SF Ballet’s Nutcracker is known for the sheer amount of snow that falls during the Snow Scene—the final moments are a legitimate blizzard!

The snowflakes are made out of paper and are created by a giant hole puncher. During the performance, three long, narrow bags of 200 pounds of snow are suspended above the stage, hidden from the audience. Each bag is manipulated by two members of the stage crew who make the snow fall. During intermission, the fallen snow is swept and shoveled into large bins. It is sifted through to remove dirt, hairpins, sequins, and other debris and then reused at the next performance.

At intermission, the question on everyone’s lips seems to be: how do the snowflakes dance in all that snow?

So we asked two dancers, Principal Dancer Jennifer Stahl and Corps de Ballet member Ludmila Bizalion, how they navigate the snow scene. Stahl says that because it can get slippery, the dancers put rosin (a powdered form of tree resin) on their shoes to make them stickier. She also reports “little tricks like aiming towards the zones where less snow is dumped.” Bizalion says she tries to remember to breathe through her nose. It’s hard, she says, but by the end of the run, “we get used to it!”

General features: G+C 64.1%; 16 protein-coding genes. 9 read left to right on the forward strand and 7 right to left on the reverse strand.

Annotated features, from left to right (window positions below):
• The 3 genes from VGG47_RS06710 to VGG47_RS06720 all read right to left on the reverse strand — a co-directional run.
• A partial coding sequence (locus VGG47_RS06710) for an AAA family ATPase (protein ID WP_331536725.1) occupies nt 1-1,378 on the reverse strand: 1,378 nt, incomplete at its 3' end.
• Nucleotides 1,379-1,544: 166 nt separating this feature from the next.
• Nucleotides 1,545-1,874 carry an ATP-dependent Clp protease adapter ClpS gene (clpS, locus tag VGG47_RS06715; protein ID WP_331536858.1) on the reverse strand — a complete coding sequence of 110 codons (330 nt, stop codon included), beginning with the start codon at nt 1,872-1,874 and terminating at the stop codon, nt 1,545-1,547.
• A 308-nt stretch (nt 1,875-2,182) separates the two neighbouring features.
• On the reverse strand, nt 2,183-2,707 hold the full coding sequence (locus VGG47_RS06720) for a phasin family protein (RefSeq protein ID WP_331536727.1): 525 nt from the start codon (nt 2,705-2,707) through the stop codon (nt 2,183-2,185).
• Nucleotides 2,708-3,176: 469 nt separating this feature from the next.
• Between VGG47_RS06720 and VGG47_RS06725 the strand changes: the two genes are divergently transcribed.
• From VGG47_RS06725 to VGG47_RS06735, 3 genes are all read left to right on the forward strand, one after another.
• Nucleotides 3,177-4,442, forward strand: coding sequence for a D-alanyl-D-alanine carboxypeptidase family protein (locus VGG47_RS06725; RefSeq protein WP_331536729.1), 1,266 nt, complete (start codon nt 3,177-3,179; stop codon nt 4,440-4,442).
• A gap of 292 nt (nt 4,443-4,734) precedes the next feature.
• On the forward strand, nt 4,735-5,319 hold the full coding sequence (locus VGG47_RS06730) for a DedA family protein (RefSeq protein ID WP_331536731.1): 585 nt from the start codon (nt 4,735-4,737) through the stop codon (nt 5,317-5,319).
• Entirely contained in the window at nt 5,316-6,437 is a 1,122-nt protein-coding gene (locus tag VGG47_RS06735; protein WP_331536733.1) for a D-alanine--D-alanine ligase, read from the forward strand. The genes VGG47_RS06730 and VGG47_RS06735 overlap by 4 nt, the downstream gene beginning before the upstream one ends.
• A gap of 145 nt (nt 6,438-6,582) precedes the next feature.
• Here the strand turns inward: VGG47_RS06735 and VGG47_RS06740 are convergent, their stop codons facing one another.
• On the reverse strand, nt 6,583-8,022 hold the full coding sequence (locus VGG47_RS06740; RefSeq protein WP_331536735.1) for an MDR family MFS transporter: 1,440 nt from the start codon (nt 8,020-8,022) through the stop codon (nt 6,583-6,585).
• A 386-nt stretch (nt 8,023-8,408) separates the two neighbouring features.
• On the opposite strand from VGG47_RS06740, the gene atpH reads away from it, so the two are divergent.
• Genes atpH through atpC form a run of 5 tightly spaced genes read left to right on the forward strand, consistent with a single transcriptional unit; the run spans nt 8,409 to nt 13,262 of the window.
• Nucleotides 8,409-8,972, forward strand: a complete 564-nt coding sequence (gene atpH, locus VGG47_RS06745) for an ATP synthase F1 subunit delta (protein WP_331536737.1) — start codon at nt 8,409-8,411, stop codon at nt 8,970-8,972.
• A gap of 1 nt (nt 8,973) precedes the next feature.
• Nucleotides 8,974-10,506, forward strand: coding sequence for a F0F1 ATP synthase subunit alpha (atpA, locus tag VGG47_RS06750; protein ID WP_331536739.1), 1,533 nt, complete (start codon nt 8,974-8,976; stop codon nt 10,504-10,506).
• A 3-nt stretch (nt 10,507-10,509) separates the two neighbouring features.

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Header image: Kimberly Marie Olivier in Tomasson’s Nutcracker

Baby, It’s Cold Inside! Making the Nutcracker Snow Scene

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